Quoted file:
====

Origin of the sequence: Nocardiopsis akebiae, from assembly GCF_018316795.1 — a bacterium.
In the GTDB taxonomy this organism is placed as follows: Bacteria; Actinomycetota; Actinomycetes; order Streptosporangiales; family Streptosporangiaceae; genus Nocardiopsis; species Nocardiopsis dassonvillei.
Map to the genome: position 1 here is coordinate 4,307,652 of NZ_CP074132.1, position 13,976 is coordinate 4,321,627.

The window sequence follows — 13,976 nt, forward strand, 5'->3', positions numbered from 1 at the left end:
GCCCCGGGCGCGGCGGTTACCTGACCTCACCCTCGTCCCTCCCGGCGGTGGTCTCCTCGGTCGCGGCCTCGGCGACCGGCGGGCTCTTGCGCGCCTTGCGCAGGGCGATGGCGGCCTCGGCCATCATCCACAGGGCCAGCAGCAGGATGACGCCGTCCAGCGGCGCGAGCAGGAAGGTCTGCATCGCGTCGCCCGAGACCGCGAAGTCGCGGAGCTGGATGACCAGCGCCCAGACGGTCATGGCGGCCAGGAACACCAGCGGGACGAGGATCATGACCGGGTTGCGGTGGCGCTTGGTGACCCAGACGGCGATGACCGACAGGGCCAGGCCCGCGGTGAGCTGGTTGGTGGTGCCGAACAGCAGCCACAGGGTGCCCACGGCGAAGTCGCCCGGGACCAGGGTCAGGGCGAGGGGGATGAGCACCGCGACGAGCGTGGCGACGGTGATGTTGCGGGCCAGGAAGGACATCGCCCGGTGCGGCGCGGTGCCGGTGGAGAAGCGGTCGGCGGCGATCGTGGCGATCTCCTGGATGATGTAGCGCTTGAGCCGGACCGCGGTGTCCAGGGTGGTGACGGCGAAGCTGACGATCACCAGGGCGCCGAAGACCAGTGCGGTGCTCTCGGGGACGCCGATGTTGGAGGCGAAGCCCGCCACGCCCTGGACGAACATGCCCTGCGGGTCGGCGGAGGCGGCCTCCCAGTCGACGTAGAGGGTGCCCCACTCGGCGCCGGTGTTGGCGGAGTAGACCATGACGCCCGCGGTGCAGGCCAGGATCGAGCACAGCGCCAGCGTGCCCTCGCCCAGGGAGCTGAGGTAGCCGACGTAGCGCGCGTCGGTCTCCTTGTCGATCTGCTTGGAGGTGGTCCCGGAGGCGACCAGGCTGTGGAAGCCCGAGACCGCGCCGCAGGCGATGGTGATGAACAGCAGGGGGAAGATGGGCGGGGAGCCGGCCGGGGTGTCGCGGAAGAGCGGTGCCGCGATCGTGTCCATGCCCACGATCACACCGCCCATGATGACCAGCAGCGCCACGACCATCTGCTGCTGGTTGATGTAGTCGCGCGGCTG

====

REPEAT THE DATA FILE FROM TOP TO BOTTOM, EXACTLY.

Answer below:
Origin of the sequence: Nocardiopsis akebiae, from assembly GCF_018316795.1 — a bacterium.
In the GTDB taxonomy this organism is placed as follows: Bacteria; Actinomycetota; Actinomycetes; order Streptosporangiales; family Streptosporangiaceae; genus Nocardiopsis; species Nocardiopsis dassonvillei.
Map to the genome: position 1 here is coordinate 4,307,652 of NZ_CP074132.1, position 13,976 is coordinate 4,321,627.

The window sequence follows — 13,976 nt, forward strand, 5'->3', positions numbered from 1 at the left end:
GCCCCGGGCGCGGCGGTTACCTGACCTCACCCTCGTCCCTCCCGGCGGTGGTCTCCTCGGTCGCGGCCTCGGCGACCGGCGGGCTCTTGCGCGCCTTGCGCAGGGCGATGGCGGCCTCGGCCATCATCCACAGGGCCAGCAGCAGGATGACGCCGTCCAGCGGCGCGAGCAGGAAGGTCTGCATCGCGTCGCCCGAGACCGCGAAGTCGCGGAGCTGGATGACCAGCGCCCAGACGGTCATGGCGGCCAGGAACACCAGCGGGACGAGGATCATGACCGGGTTGCGGTGGCGCTTGGTGACCCAGACGGCGATGACCGACAGGGCCAGGCCCGCGGTGAGCTGGTTGGTGGTGCCGAACAGCAGCCACAGGGTGCCCACGGCGAAGTCGCCCGGGACCAGGGTCAGGGCGAGGGGGATGAGCACCGCGACGAGCGTGGCGACGGTGATGTTGCGGGCCAGGAAGGACATCGCCCGGTGCGGCGCGGTGCCGGTGGAGAAGCGGTCGGCGGCGATCGTGGCGATCTCCTGGATGATGTAGCGCTTGAGCCGGACCGCGGTGTCCAGGGTGGTGACGGCGAAGCTGACGATCACCAGGGCGCCGAAGACCAGTGCGGTGCTCTCGGGGACGCCGATGTTGGAGGCGAAGCCCGCCACGCCCTGGACGAACATGCCCTGCGGGTCGGCGGAGGCGGCCTCCCAGTCGACGTAGAGGGTGCCCCACTCGGCGCCGGTGTTGGCGGAGTAGACCATGACGCCCGCGGTGCAGGCCAGGATCGAGCACAGCGCCAGCGTGCCCTCGCCCAGGGAGCTGAGGTAGCCGACGTAGCGCGCGTCGGTCTCCTTGTCGATCTGCTTGGAGGTGGTCCCGGAGGCGACCAGGCTGTGGAAGCCCGAGACCGCGCCGCAGGCGATGGTGATGAACAGCAGGGGGAAGATGGGCGGGGAGCCGGCCGGGGTGTCGCGGAAGAGCGGTGCCGCGATCGTGTCCATGCCCACGATCACACCGCCCATGATGACCAGCAGCGCCACGACCATCTGCTGCTGGTTGATGTAGTCGCGCGGCTG